Lakers, down to backcourt of last resort, are crushed by Spurs

Lakers power forward Pau Gasol is swarmed by the double-team defense of Spurs forward Matt Bonner and guard Cory Joseph on Friday night at Staples Center.
(Wally Skalij / Los Angeles Times)

The Lakers’ locker room was an inexplicably steamy 77 degrees an hour before their playoff game.

Yeah, they felt the heat.

They got pushed off the court by the San Antonio Spurs and almost surely will be ejected soon from the Western Conference playoffs after an 120-89 loss Friday at Staples Center.

Fans booed in the second quarter, somehow sensing this could be the Lakers’ worst home playoff loss ever. It was. No longer holding that title was a 106-77 loss to Portland in the 2000 Western Conference finals.


BOX SCORE: Spurs 120, Lakers 89

Shot-drilling guard Andrew Goudelock made Lakers fans forget reality on a few fun plays, but one brick-wall stat was unforgiving — an NBA team has never come back from a 3-0 deficit to win a playoff series. Game 4 is Sunday at Staples Center, the Lakers facing first-round elimination for the first time since 2007.

It was probably smart for Kobe Bryant to watch this one from the locker room, not the bench. His Twitter feed was quiet. So was his team, whatever was left of it.

Four Lakers guards sat out because of injuries, so third-stringer Darius Morris started alongside Goudelock, signed almost two weeks ago out of the Development League and in the lineup Friday because of everyone else’s woes.

Goudelock had 20 points, the most he’d ever scored in an NBA game, and Dwight Howard had 25 points and 11 rebounds.

It wasn’t nearly enough to prevent a “We Want Phil” chant early in the fourth, the Lakers down by 20. And again later in the quarter.

Even Phil Jackson would struggle with this roster — absentees included Bryant (torn Achilles’ tendon), Steve Nash (sore hamstring, hip), Steve Blake (strained hamstring) and Jodie Meeks (sprained ankle).

“Our guys played as hard as they could play,” Coach Mike D’Antoni said. “Times are tough right now.”

It was evident pretty early which way this would go. The Lakers shot 34.8% in the first quarter and trailed, 30-18. They were within 11 at halftime only because of Goudelock’s 12 second-quarter points.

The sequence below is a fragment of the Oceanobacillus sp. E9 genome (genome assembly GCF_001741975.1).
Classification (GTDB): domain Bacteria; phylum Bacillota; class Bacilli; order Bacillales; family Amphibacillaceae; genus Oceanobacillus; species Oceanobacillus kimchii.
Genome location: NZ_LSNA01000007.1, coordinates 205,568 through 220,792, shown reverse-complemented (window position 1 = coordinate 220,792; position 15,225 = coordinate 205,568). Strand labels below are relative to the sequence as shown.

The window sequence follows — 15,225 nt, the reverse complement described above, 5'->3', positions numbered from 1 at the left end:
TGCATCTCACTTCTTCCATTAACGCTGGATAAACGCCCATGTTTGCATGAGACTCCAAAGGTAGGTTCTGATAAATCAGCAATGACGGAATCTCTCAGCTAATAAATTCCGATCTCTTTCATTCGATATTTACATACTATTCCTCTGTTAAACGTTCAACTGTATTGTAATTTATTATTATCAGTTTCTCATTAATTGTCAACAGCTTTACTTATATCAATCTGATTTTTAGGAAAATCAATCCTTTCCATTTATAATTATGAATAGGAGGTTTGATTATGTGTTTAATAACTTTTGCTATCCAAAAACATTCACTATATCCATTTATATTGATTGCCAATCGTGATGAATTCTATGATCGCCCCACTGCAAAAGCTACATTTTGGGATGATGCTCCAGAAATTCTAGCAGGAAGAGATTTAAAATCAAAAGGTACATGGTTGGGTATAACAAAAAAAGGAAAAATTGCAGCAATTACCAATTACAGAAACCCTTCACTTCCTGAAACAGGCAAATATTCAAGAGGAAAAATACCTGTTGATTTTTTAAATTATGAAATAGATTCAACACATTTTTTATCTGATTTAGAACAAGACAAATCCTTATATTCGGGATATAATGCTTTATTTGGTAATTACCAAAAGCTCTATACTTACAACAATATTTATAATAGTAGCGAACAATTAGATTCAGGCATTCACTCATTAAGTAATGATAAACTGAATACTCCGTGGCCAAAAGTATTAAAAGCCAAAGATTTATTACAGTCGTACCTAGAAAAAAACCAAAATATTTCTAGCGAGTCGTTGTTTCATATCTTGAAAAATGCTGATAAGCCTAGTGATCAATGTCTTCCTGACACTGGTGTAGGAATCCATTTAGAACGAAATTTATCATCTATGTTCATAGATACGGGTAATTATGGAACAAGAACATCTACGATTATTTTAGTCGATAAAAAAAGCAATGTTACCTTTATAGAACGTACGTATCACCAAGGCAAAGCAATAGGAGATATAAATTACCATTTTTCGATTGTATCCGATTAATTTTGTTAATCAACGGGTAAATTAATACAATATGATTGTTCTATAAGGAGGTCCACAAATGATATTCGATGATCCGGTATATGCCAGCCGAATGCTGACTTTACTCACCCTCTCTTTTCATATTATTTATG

The fourth quarter was pretty much optional, however, the Spurs pulling away to lead 85-63 through three. The lower bowl at Staples was almost half empty with five minutes to play.

Metta World Peace did next to nothing in 17 minutes, missing all six of his shots and going scoreless. The highlight of his day came Friday morning, when he had a cyst in his knee drained and posted on Twitter a wide-eyed photo of himself holding up a full syringe.

Howard again had problems avoiding foul trouble, exiting with 4:44 left in the third quarter after picking up his fourth foul. As in Game 2, he also picked up a technical foul before heading to the bench. He returned in the fourth quarter, as if it mattered.

His frontcourt mate, Pau Gasol, had a triple-double with 11 points, 13 rebounds and 10 assists, but a too-quiet scoring night, getting only 10 shots and making five.

Shortly after tipoff, a magnitude-3.2 earthquake was felt in Marina del Rey. It shook the nearby home of Jackson, who wondered tongue-in-cheek on Twitter if it was a Tim Duncan dunk, and was centered two miles from the Lakers’ training facility in El Segundo.

Made sense. Nothing has been simple for the Lakers this seismic season. They will assemble in El Segundo again Saturday, possibly for their last practice of 2012-13.

With almost nothing left to play for, will there be any fight left in the Lakers in Game 4?

“It’s hard to determine,” Gasol said. “I guess we’ll see Sunday how much fight we have in us . . . to give ourselves a chance and not have a 30-point loss at home.”

After the game, Bryant was whisked away via golf cart from the Lakers’ locker room, stopping only to talk trash with Spurs forward Tracy McGrady.

It wasn’t about the game. It was about old times. Happier times for the Lakers and, by extension, Bryant.

Friday’s game was all about the Spurs, who shot 61.2%. Duncan scored 26 points, Tony Parker 20.

Long before the one-sided loss, D’Antoni was asked how he felt.

“As a coach, you sleep like a baby. Every 15 minutes you wake up and cry,” he said.

It won’t be long before the crying ends. A $100-million payroll might not even buy the Lakers a playoff victory.